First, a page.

• Word of the day
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    Wednesday, March 21, 2018

    disjune

    noun [dis-joon]
    Scot. Obsolete. breakfast.
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    What is the origin of disjune?

    The rare word disjune is formed from the Old French prefix des-, dis-, which comes from the Latin prefix dis- “apart, asunder, in two, in different directions” (the prefix dis- is related to the Latin numeral duo “two”). The Latin prefix may also be used like the English prefix un- to express the reverse or negative of the positive, e.g., untie, undo. Old French desjeün is thus an “unfast.” The Old French element -jun, -jeün comes from the Latin adjective jējūnus “hungry, fasting” and by extension “poor, barren.” In Medieval Latin the noun jējūnum (the neuter singular of the Latin adjective jējūnus) means “middle part of the small intestine,” so called because the jejunum was often found empty after death. The etymology of Latin jējūnus is unknown. The noun disjune entered English in the late 15th century; its use as a verb dates from the late 16th century.

    How is disjune used?

    Take a disjune of muscadel and eggs! Ben Jonson, The New Inn, 1629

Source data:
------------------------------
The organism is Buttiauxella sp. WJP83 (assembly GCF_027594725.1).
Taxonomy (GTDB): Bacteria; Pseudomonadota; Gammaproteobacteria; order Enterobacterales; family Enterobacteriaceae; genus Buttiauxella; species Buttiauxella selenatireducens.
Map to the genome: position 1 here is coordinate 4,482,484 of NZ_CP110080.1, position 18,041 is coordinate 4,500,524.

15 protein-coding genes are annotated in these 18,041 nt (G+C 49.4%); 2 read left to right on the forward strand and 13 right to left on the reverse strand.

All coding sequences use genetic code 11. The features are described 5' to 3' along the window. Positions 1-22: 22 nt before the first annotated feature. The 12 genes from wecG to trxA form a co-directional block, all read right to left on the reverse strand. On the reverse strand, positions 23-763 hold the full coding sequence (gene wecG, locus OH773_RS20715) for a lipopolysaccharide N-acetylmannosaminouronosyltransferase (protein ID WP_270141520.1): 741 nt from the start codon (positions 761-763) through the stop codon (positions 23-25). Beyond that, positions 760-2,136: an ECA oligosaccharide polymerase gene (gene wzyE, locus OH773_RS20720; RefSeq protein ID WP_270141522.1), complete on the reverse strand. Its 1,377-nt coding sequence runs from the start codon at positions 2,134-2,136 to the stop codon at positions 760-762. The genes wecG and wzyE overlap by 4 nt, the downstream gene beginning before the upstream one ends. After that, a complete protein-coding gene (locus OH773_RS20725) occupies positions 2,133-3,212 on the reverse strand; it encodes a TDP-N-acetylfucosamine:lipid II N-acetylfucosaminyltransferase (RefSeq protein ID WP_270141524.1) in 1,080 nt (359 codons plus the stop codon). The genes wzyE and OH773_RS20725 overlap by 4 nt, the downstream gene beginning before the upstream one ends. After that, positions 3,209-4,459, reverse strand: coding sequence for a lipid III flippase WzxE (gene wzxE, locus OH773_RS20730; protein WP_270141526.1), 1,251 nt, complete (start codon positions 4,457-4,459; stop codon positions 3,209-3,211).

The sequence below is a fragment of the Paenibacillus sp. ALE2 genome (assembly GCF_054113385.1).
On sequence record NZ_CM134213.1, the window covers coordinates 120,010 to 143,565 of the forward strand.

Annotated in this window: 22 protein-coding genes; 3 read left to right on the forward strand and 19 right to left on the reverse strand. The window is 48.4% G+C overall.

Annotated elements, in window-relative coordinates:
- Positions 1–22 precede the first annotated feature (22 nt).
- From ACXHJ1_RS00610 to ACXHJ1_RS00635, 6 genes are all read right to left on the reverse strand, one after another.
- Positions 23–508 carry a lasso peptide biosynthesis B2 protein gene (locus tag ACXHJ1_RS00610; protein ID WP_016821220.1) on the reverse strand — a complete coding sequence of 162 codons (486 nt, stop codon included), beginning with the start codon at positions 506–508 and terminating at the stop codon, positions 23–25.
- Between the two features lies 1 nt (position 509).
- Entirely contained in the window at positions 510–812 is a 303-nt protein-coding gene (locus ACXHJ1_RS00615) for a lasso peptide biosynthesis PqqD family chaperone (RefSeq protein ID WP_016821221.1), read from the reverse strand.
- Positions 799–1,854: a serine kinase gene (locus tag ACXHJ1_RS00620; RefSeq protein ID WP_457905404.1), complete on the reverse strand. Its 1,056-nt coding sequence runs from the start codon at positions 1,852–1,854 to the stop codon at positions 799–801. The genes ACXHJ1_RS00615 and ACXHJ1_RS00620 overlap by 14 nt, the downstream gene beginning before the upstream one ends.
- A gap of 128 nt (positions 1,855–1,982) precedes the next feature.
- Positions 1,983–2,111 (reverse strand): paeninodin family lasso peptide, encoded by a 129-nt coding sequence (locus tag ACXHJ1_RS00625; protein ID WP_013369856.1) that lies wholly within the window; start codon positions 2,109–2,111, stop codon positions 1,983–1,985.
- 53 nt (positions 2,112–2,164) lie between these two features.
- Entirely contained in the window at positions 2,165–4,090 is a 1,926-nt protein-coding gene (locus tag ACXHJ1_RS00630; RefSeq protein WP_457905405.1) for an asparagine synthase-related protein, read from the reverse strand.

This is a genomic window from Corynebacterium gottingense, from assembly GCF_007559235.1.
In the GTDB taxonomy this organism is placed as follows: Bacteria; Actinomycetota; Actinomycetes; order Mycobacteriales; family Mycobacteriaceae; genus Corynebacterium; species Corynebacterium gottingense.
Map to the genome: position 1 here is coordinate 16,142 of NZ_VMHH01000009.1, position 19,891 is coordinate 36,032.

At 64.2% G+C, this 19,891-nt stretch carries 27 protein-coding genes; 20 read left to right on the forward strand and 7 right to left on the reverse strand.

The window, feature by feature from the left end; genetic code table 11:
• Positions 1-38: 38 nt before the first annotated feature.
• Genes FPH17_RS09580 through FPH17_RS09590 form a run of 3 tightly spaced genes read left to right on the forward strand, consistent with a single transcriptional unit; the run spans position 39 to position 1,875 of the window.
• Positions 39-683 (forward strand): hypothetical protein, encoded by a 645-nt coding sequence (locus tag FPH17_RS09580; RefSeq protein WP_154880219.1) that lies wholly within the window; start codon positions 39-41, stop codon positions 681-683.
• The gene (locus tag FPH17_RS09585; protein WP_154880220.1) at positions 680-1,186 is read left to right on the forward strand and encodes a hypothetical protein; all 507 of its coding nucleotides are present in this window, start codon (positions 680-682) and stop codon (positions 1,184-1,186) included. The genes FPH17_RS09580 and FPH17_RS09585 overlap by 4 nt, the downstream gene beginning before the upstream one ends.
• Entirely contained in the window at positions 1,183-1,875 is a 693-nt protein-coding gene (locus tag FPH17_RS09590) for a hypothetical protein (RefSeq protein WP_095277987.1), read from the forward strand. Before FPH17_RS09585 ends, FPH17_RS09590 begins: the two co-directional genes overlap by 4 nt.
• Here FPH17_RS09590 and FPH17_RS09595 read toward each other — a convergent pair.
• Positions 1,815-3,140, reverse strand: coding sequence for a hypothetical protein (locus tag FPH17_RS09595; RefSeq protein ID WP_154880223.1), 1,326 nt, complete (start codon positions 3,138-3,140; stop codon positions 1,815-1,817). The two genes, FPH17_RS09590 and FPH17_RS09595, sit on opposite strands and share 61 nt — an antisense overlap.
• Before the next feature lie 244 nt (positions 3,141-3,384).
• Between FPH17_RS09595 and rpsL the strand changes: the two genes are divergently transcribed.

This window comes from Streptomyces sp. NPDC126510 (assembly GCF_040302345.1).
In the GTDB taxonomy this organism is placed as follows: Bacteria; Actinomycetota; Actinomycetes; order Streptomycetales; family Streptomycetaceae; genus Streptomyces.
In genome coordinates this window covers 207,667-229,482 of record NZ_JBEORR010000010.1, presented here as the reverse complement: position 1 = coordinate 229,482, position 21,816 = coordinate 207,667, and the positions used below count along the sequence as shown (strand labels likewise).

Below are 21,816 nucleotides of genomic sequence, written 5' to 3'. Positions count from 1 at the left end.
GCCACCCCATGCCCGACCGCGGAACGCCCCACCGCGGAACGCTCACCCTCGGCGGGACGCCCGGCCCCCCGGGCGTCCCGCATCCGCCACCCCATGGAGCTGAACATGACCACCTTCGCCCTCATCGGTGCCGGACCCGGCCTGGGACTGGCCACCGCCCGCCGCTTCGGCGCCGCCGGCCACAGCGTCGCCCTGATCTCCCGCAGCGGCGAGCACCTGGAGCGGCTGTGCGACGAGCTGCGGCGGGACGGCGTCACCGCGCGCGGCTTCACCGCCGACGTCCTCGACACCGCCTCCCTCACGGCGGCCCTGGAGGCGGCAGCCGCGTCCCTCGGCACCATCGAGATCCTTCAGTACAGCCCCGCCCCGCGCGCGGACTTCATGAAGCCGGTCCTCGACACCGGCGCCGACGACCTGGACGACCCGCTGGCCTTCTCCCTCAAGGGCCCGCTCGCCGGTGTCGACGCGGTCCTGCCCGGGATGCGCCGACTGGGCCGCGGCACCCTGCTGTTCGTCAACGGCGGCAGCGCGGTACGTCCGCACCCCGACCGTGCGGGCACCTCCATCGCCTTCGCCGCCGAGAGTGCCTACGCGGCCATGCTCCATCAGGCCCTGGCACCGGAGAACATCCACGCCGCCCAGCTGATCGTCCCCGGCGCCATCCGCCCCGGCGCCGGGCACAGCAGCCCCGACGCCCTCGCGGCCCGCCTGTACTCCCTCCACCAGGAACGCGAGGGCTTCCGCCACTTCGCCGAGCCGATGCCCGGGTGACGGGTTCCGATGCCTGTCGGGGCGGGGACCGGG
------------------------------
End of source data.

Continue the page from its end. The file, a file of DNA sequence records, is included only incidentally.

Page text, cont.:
And when the two comrades were in the midst of their disjune the knight began to ask the monk (who knew everybody) about the barge he had seen the day before. Arthur Machen, "The Spigot Clerk's Second Tale," The Chronicle of Clemendy, 1888

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  • Word of the day
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    Tuesday, March 20, 2018

    pullulate

    verb [puhl-yuh-leyt]
    to breed, produce, or create rapidly.
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    What is the origin of pullulate?

    The English verb pullulate derives from the Latin verb pullulāre “to sprout, put forth shoots, bring forth,” a derivative of the noun pullus “young animal, foal.” The Latin words derive from the Proto-Indo-European root pau-, pōu-, pū- (with various suffixes) “little, small, few.” The suffixed forms pau-o- and pau-ko form Germanic (English) few and Latin paucus “small, slight,” respectively (the Latin adjective is also the source of Spanish and Italian poco). The suffixed form pō-los yields Greek pôlos “foal, young girl, young boy,” and Germanic (English) foal. The suffixed form pu-er- forms Latin puer “boy” and puella “girl” (from assumed puerla). Pullulate entered English in the early 17th century.

    How is pullulate used?

    Abundant foodstuffs, a benign climate, lack of natural enemies, high reproductive rate, minimal shooting pressure, and adequate habitat had all combined to allow the birds to pullulate wildly out of control--in fact to reach pestilential proportions. Stuart Williams, "Andean Doves Come High," Field & Stream, July 1972